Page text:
Can Cannabidiol Cure Autism with Blockchain?

Currently, there is no cure for autism spectrum disorder, better known as ASD, but researchers are plugging away at a new method to at least suppress the symptoms. Cannabidiol, the chemical found in the Cannabis sativa plant may be the answer doctors are looking for. On top of that, advancement in blockchain technology may add a much-needed boost in funding.

CANNABIDIOL AND BLOCKCHAIN: AUTISM ADVANCEMENT

Recently, the University of California San Diego announced it plans to test whether cannabidiol can help treat the symptoms of autism. The research is largely funded by a $4.7 million gift from private donators. As a result, doctors will be a clinical trial on 30 children. All children are between the ages of 8 and 12 years old and have moderate to severe cases of autism.

CANNABIDIOL AND BLOCKCHAIN SOLVE THE AUTISM CRISIS

For years, doctors have wondered what the secret is to treating autism. It’s nearly impossible. In fact, even just diagnosing the disease is difficult. Unlike other diseases, ASD cannot be diagnosed with a blood test. Hence, doctors need to rely on old-fashioned methods like physical observation to make a proper diagnosis. Not only does this take time but it absorbs a lot of resources as well. As a result, researchers are looking at more experimental treatment methods like cannabidiol to try to break ground on this puzzling illness. Furthermore, they are looking into blockchain based funding methods to receiving financial support.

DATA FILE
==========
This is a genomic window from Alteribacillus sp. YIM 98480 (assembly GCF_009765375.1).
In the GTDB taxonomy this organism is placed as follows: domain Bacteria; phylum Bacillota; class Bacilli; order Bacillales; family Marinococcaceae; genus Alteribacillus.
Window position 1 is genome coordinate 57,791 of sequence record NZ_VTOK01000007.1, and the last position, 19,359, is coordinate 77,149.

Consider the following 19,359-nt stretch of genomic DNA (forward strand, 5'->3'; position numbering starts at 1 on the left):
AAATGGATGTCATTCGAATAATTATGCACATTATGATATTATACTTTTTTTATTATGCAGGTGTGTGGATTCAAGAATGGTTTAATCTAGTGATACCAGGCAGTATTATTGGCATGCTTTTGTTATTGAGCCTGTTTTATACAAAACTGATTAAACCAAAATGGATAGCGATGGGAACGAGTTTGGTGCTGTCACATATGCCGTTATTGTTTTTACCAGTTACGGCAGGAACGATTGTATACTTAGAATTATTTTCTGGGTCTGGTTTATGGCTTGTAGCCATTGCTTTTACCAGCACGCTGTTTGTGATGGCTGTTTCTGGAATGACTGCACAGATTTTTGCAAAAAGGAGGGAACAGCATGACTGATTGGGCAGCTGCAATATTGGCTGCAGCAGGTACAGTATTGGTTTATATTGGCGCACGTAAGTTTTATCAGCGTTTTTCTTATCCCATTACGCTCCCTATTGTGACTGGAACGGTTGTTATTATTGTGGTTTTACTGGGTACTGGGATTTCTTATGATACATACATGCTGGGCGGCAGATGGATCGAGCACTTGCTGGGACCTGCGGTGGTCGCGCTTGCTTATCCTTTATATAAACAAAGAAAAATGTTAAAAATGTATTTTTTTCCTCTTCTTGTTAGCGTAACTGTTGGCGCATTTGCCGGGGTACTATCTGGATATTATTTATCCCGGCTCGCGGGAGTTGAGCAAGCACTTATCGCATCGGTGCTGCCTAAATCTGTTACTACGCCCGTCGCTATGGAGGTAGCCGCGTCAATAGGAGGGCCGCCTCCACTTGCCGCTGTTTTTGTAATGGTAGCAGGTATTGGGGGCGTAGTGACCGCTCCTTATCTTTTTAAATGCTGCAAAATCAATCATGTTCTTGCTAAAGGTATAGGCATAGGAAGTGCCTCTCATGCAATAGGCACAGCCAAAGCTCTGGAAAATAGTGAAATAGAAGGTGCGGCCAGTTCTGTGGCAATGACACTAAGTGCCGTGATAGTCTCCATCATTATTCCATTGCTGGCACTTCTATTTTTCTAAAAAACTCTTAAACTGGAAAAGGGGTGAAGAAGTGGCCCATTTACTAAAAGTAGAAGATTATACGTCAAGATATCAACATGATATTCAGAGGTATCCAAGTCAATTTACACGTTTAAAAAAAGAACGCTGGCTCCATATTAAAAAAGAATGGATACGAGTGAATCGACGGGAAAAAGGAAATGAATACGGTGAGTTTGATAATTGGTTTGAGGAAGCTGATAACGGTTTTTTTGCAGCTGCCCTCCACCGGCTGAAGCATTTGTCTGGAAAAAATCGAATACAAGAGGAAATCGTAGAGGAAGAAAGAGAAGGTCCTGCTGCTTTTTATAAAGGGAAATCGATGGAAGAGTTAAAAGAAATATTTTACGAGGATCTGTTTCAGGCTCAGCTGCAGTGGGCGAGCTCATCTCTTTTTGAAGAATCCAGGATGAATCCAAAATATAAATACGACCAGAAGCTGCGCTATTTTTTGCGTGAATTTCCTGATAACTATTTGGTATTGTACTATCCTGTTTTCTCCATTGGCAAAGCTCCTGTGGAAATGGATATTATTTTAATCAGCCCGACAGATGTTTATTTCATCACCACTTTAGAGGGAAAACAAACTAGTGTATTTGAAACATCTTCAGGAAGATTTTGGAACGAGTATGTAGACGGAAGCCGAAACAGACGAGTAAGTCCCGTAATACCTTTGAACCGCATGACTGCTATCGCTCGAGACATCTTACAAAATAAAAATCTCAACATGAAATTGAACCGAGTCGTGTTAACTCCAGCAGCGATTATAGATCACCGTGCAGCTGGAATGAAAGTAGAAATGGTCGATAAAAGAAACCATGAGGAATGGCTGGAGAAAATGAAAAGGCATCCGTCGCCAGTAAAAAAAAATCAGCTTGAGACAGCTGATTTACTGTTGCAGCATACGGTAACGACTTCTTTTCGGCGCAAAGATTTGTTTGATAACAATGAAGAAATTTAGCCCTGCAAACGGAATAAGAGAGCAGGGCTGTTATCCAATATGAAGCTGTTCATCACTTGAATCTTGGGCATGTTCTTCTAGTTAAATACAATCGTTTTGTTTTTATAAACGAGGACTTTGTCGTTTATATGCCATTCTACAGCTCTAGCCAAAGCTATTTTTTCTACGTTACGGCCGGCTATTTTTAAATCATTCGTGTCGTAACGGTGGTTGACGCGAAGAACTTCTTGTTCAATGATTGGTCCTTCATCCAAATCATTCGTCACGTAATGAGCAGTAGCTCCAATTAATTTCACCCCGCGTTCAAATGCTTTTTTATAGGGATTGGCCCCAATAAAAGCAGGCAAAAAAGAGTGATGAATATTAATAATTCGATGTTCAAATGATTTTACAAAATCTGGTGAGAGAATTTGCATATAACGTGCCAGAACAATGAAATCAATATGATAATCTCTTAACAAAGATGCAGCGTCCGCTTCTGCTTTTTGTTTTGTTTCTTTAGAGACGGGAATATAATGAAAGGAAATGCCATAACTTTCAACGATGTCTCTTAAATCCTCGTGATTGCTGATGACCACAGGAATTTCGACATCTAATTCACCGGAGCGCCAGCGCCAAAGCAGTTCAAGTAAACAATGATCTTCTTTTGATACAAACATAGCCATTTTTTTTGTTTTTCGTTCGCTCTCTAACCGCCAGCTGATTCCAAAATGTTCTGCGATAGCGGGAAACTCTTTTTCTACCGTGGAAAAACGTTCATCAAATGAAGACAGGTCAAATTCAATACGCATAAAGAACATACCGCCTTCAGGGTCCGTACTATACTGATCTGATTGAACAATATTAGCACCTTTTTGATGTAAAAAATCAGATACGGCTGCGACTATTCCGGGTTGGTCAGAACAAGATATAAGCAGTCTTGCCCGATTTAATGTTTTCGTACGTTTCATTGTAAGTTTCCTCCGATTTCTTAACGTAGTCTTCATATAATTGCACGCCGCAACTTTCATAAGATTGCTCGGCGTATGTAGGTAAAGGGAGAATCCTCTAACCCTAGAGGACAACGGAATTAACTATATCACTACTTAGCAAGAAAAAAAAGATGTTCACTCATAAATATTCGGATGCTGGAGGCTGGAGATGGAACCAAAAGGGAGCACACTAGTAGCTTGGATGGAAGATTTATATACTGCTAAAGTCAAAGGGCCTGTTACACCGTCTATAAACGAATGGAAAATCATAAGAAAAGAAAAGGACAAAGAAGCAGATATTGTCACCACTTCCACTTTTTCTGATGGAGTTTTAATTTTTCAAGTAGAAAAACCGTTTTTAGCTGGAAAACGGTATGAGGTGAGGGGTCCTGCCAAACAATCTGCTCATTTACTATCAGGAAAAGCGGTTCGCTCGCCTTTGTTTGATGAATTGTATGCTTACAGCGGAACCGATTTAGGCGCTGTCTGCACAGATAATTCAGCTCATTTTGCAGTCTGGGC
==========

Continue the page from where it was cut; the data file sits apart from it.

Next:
BLOCKCHAIN TECHNOLOGY TO FUND AUTISM CANNABIDIOL RESEARCH

Over the past couple of years, fast advancements in blockchain technology resulted in new methods of fundraising. Individual, crypto startups like BestRate, Nauticus and countless others began utilizing the initial coin offering (ICO) as a quick and decentralized way to raise money for their project. Hence, medical facilities are looking at similar methods to help them raise money for underfunded research opportunities like autism. It’s still unexplored territory for the medical industry but it has massive potential.

Comments

comments